Still, the fact that $28 billion in debt can be serviced in this manner is only possible owning to the interest rate repression policies of the Fed and the tax deductibility of interest payments. This case makes self-evident that together these policies have fostered an insanely leveraged capital structure that would never see the light of day in a genuine free market with neutral rules of taxation. Moreover, the regime of “too big to fail” now adds insult to injury by encouraging banks to fund reckless self-dealing dividends which would have been shocking even to the LBO industry one decade earlier.
In short, the KKR and Bain buyout of HCA makes for a fitting tombstone on free market capitalism. In a world in which the financial maneuvers described above can happen, the discipline of the free market has long since disappeared.
The Debt Zombies Kept On Coming – All the founders of the LBO industry—KKR, Blackstone, Apollo, TPG, and Bain Capital—have been stuck in giant deals that have turned into debt zombies. Accordingly, the outbreak of mega-LBO mania during 2006-2007 was not simply the result of one or two firms becoming overly exuberant. Instead, it reflected a financial market deformation that sowed mania and recklessness across the entire private equity space.
The eventual result might best be described as turnkey bidding wars. Syndicates of the big Wall Street banks offered turnkey financing packages consisting of multitudinous layers of secured, unsecured, and exotic “toggle” and “second-lien” debt to competing private equity bidding groups. The latter only needed to “slot-in” a 20-30 percent equity commitment at the bottom of these turn-key debt structures in order to reach a total bid price for giant companies put up for auction by other groups of Wall Street investment bankers.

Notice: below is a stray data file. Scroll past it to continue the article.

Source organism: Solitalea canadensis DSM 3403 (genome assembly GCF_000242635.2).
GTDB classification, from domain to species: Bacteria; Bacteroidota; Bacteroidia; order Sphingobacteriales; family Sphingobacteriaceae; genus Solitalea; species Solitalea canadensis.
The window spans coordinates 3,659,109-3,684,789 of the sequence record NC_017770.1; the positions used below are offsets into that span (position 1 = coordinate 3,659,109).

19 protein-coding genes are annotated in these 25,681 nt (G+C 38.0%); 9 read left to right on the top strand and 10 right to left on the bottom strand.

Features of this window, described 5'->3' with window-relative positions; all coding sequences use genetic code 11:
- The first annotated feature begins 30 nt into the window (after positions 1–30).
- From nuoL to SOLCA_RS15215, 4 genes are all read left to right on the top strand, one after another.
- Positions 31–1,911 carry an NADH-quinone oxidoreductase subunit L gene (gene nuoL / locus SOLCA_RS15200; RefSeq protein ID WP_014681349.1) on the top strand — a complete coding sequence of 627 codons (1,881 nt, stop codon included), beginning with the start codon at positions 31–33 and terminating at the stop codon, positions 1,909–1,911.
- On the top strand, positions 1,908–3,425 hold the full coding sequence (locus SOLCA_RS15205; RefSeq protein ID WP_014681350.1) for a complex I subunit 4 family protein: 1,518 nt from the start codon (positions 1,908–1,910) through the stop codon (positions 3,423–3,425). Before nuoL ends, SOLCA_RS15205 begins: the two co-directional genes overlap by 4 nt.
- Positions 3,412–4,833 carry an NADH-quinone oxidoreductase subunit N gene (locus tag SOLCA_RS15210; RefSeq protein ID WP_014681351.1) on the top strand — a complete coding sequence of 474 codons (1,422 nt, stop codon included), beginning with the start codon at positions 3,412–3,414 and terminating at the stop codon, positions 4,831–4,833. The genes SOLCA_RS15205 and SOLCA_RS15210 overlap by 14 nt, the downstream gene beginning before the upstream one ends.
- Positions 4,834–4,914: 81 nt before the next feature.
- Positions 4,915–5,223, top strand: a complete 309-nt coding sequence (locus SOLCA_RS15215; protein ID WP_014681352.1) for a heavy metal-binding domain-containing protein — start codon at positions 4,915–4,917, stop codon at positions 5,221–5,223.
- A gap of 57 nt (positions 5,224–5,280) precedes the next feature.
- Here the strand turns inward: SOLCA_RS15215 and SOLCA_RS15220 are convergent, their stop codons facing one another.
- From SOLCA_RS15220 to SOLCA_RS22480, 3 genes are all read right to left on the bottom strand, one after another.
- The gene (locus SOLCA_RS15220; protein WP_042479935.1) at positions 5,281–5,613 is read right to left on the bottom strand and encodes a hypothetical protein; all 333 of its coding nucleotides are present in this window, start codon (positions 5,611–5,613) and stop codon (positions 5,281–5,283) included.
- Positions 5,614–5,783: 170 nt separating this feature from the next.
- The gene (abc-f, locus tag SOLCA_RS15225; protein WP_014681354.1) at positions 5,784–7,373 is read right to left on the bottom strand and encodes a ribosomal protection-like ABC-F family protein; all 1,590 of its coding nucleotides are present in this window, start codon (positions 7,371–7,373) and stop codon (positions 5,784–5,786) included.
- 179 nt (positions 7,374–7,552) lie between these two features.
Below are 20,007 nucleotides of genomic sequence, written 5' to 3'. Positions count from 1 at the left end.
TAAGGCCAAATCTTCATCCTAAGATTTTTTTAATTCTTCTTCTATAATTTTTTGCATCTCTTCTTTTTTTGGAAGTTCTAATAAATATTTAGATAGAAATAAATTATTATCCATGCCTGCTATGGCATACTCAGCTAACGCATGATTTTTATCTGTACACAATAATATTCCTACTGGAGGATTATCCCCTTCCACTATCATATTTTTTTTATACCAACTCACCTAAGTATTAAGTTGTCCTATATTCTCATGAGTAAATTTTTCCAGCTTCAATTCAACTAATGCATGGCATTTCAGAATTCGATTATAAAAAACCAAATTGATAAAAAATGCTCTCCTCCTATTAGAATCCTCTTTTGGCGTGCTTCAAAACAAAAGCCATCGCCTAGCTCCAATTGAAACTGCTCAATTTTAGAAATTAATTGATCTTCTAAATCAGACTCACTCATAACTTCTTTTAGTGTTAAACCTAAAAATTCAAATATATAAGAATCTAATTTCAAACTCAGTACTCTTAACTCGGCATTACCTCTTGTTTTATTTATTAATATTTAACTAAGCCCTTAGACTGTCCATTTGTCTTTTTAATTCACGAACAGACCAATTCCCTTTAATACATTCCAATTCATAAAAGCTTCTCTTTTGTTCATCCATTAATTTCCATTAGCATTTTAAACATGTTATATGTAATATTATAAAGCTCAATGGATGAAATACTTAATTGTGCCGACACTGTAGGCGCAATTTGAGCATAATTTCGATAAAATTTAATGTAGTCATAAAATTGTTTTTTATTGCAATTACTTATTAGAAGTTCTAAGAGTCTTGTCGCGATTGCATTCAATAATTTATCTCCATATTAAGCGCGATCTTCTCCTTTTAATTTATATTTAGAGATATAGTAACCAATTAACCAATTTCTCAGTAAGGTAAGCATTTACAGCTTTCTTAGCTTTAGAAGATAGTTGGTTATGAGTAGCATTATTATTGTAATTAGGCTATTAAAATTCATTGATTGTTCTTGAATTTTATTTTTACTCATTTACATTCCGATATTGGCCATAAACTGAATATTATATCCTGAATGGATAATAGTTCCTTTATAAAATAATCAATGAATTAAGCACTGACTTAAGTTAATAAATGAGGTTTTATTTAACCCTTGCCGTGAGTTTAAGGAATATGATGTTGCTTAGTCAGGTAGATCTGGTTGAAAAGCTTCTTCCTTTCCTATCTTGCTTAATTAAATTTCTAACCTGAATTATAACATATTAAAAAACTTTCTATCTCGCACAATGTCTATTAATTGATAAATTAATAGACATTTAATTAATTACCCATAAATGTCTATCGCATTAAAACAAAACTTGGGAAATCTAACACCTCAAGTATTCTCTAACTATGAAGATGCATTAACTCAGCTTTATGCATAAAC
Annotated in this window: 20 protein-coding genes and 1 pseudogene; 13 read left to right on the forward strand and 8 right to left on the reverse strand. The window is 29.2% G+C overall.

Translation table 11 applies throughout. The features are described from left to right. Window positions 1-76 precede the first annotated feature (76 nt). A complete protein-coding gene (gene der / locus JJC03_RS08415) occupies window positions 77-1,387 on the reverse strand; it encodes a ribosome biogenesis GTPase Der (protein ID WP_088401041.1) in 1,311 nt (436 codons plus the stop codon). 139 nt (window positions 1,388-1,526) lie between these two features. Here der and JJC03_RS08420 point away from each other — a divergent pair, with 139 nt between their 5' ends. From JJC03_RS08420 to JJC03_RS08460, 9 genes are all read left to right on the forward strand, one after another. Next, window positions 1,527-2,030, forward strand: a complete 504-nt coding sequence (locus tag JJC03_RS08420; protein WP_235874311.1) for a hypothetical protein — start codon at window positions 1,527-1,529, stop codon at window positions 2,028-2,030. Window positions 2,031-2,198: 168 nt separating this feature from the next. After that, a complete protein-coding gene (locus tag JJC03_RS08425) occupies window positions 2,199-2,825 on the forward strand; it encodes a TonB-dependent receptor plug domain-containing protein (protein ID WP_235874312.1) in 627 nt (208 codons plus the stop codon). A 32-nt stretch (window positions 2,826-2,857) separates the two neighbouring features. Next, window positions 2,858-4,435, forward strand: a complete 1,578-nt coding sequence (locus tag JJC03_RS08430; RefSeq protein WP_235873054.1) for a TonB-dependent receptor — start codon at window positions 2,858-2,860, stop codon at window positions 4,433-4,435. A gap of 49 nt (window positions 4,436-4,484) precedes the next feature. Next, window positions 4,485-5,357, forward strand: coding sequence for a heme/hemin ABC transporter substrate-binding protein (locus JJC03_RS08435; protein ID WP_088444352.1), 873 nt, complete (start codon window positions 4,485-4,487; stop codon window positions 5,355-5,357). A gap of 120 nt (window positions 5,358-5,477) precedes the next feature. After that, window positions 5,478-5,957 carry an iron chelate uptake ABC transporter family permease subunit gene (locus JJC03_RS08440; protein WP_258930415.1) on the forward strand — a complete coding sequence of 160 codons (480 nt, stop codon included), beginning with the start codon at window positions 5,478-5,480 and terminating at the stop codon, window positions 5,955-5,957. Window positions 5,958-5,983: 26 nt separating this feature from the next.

The heated bidding wars among the top tier private equity houses thus resulted in a “topping-up” of transaction prices which were being set in the yield-crazed debt markets. In this frenzy even the most disciplined private equity houses lost their heads because by now a second fatal assumption had planted deep roots on Wall Street—namely, that the Fed’s Great Moderation guaranteed that GDP would not falter and that financing markets would remain buoyant.